AIN saw such strong demand for its index-linked debt yesterday that the government’s Debt Management Office decided to expand the amount available for sale to raise a total of £740m.
An additional £40m was sold after the auction was covered 1.9 times despite the bonds delivering a marginally negative yield of minus 0.116 per cent.
The yield on the 35-year bonds is set to protect against inflation, with many investors so fearful that they are focused merely on the preservation of their wealth, rather than growth.
The sale shows the ongoing appeal of “safe haven” assets despite a mood of greater optimism since the New Year.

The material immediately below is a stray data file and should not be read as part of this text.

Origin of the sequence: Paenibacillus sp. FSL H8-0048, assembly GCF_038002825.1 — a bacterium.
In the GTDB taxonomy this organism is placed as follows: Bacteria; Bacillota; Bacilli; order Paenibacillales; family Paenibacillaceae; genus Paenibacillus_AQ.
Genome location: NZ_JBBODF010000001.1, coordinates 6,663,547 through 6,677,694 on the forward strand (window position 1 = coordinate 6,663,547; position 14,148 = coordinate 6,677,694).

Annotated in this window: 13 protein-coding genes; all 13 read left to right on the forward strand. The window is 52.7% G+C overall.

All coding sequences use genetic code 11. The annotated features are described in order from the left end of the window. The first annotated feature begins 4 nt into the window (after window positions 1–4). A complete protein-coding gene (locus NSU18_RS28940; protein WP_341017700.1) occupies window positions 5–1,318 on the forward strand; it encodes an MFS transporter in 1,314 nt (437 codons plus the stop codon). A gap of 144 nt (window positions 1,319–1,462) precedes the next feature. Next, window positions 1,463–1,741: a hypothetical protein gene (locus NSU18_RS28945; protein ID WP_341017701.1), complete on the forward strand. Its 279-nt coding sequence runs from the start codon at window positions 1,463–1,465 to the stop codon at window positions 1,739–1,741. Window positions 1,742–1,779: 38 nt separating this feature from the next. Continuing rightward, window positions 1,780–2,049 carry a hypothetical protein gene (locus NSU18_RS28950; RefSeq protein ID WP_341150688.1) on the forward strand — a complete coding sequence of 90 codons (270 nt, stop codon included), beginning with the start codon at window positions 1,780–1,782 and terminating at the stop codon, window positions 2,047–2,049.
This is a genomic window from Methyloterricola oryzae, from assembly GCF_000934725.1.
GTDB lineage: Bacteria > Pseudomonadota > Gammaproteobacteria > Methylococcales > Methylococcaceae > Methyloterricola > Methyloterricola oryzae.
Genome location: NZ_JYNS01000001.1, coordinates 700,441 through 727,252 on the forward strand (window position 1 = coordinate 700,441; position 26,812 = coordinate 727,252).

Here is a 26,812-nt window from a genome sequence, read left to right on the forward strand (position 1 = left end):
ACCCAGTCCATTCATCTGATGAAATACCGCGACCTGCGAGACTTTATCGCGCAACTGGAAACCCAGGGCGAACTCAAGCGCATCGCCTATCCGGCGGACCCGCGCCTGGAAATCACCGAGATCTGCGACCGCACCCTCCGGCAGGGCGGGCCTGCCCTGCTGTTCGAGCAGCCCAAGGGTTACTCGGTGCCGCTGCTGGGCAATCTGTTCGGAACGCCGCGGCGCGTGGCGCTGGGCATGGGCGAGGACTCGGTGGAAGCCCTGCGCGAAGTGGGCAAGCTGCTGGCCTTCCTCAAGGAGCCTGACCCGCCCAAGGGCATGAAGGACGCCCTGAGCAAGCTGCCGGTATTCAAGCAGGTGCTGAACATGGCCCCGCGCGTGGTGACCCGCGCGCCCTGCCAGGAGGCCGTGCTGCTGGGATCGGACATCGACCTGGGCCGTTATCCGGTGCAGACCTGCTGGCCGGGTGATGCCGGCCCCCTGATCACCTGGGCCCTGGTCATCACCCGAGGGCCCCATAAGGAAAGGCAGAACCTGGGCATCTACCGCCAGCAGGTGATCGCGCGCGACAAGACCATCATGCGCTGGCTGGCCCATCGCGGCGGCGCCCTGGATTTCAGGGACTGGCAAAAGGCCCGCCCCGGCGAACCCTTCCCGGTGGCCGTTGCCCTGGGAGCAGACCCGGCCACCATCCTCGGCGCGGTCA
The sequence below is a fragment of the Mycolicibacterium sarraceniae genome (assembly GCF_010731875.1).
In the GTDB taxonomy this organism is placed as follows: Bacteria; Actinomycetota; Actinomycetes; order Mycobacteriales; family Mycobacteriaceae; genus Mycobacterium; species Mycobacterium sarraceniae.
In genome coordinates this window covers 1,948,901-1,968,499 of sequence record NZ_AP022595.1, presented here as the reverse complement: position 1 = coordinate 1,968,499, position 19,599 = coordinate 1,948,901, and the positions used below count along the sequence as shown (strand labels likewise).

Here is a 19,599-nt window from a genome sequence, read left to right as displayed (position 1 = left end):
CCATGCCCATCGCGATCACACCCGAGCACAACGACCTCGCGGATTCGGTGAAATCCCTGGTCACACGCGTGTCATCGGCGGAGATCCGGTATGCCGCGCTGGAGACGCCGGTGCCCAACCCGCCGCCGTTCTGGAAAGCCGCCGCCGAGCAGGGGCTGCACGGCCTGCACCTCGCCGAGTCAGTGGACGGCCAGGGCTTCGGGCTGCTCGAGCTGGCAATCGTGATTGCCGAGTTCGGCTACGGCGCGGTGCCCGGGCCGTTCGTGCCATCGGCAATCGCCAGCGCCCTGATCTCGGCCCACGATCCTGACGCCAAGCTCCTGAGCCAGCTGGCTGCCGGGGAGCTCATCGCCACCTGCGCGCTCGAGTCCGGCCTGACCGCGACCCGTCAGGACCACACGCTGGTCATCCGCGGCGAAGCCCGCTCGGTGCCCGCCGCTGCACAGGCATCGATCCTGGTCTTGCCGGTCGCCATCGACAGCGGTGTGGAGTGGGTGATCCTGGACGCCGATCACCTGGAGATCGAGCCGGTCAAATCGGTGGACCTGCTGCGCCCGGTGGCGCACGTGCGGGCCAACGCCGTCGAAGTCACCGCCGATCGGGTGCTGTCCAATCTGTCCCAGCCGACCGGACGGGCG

The Dutch treasury also benefited from the same effect: it sold €3.11bn of bonds at a 0.85 per cent yield. That is down significantly from a sale of debt with a similar maturity in October, for which it paid a 1.4 per cent yield.
Austria saw its debt costs move in the opposite direction, however, showing that there are still jitters over the solvency of its close neighbour Hungary, despite Budapest making some concessions to its creditors yesterday.
Austria sold €660m of five-year bonds at an average yield of 2.21 per cent, which is up from the 1.96 per cent yield at an equivalent sale in November.